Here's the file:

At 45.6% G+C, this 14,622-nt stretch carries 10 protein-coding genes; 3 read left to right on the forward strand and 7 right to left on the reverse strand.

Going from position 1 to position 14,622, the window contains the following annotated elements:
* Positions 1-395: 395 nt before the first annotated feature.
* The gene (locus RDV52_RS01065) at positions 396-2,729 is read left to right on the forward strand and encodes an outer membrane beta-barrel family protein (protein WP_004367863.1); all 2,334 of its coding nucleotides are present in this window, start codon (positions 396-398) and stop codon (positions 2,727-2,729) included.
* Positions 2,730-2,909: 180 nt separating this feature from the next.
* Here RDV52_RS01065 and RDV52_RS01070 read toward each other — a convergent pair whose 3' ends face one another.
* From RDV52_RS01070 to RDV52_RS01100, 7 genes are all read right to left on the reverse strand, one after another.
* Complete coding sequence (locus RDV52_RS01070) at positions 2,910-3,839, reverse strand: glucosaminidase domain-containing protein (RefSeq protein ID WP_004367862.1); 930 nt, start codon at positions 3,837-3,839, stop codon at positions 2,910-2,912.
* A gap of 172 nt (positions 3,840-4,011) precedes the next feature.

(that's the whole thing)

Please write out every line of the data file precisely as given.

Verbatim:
At 45.6% G+C, this 14,622-nt stretch carries 10 protein-coding genes; 3 read left to right on the forward strand and 7 right to left on the reverse strand.

Going from position 1 to position 14,622, the window contains the following annotated elements:
* Positions 1-395: 395 nt before the first annotated feature.
* The gene (locus RDV52_RS01065) at positions 396-2,729 is read left to right on the forward strand and encodes an outer membrane beta-barrel family protein (protein WP_004367863.1); all 2,334 of its coding nucleotides are present in this window, start codon (positions 396-398) and stop codon (positions 2,727-2,729) included.
* Positions 2,730-2,909: 180 nt separating this feature from the next.
* Here RDV52_RS01065 and RDV52_RS01070 read toward each other — a convergent pair whose 3' ends face one another.
* From RDV52_RS01070 to RDV52_RS01100, 7 genes are all read right to left on the reverse strand, one after another.
* Complete coding sequence (locus RDV52_RS01070) at positions 2,910-3,839, reverse strand: glucosaminidase domain-containing protein (RefSeq protein ID WP_004367862.1); 930 nt, start codon at positions 3,837-3,839, stop codon at positions 2,910-2,912.
* A gap of 172 nt (positions 3,840-4,011) precedes the next feature.